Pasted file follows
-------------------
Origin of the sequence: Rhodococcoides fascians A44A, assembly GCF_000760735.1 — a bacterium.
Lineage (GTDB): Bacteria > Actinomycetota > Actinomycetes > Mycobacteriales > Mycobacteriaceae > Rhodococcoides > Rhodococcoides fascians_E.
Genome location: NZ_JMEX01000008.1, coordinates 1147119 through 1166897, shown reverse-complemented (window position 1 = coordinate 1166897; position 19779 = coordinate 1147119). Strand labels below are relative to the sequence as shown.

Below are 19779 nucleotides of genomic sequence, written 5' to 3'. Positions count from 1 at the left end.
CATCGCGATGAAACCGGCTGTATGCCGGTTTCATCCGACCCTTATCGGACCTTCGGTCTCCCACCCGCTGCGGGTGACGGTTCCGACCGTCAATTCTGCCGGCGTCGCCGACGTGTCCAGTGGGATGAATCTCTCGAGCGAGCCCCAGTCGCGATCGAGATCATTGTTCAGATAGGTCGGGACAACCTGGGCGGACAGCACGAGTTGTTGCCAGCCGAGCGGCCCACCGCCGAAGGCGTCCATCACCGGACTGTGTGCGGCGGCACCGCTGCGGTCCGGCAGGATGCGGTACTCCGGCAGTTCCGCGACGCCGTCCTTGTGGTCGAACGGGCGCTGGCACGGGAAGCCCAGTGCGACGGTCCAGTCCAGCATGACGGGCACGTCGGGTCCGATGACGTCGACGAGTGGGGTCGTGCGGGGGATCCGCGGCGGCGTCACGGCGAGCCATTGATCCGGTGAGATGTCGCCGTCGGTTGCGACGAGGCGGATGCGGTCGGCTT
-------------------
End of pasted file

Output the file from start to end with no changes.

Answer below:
Origin of the sequence: Rhodococcoides fascians A44A, assembly GCF_000760735.1 — a bacterium.
Lineage (GTDB): Bacteria > Actinomycetota > Actinomycetes > Mycobacteriales > Mycobacteriaceae > Rhodococcoides > Rhodococcoides fascians_E.
Genome location: NZ_JMEX01000008.1, coordinates 1147119 through 1166897, shown reverse-complemented (window position 1 = coordinate 1166897; position 19779 = coordinate 1147119). Strand labels below are relative to the sequence as shown.

Below are 19779 nucleotides of genomic sequence, written 5' to 3'. Positions count from 1 at the left end.
CATCGCGATGAAACCGGCTGTATGCCGGTTTCATCCGACCCTTATCGGACCTTCGGTCTCCCACCCGCTGCGGGTGACGGTTCCGACCGTCAATTCTGCCGGCGTCGCCGACGTGTCCAGTGGGATGAATCTCTCGAGCGAGCCCCAGTCGCGATCGAGATCATTGTTCAGATAGGTCGGGACAACCTGGGCGGACAGCACGAGTTGTTGCCAGCCGAGCGGCCCACCGCCGAAGGCGTCCATCACCGGACTGTGTGCGGCGGCACCGCTGCGGTCCGGCAGGATGCGGTACTCCGGCAGTTCCGCGACGCCGTCCTTGTGGTCGAACGGGCGCTGGCACGGGAAGCCCAGTGCGACGGTCCAGTCCAGCATGACGGGCACGTCGGGTCCGATGACGTCGACGAGTGGGGTCGTGCGGGGGATCCGCGGCGGCGTCACGGCGAGCCATTGATCCGGTGAGATGTCGCCGTCGGTTGCGACGAGGCGGATGCGGTCGGCTT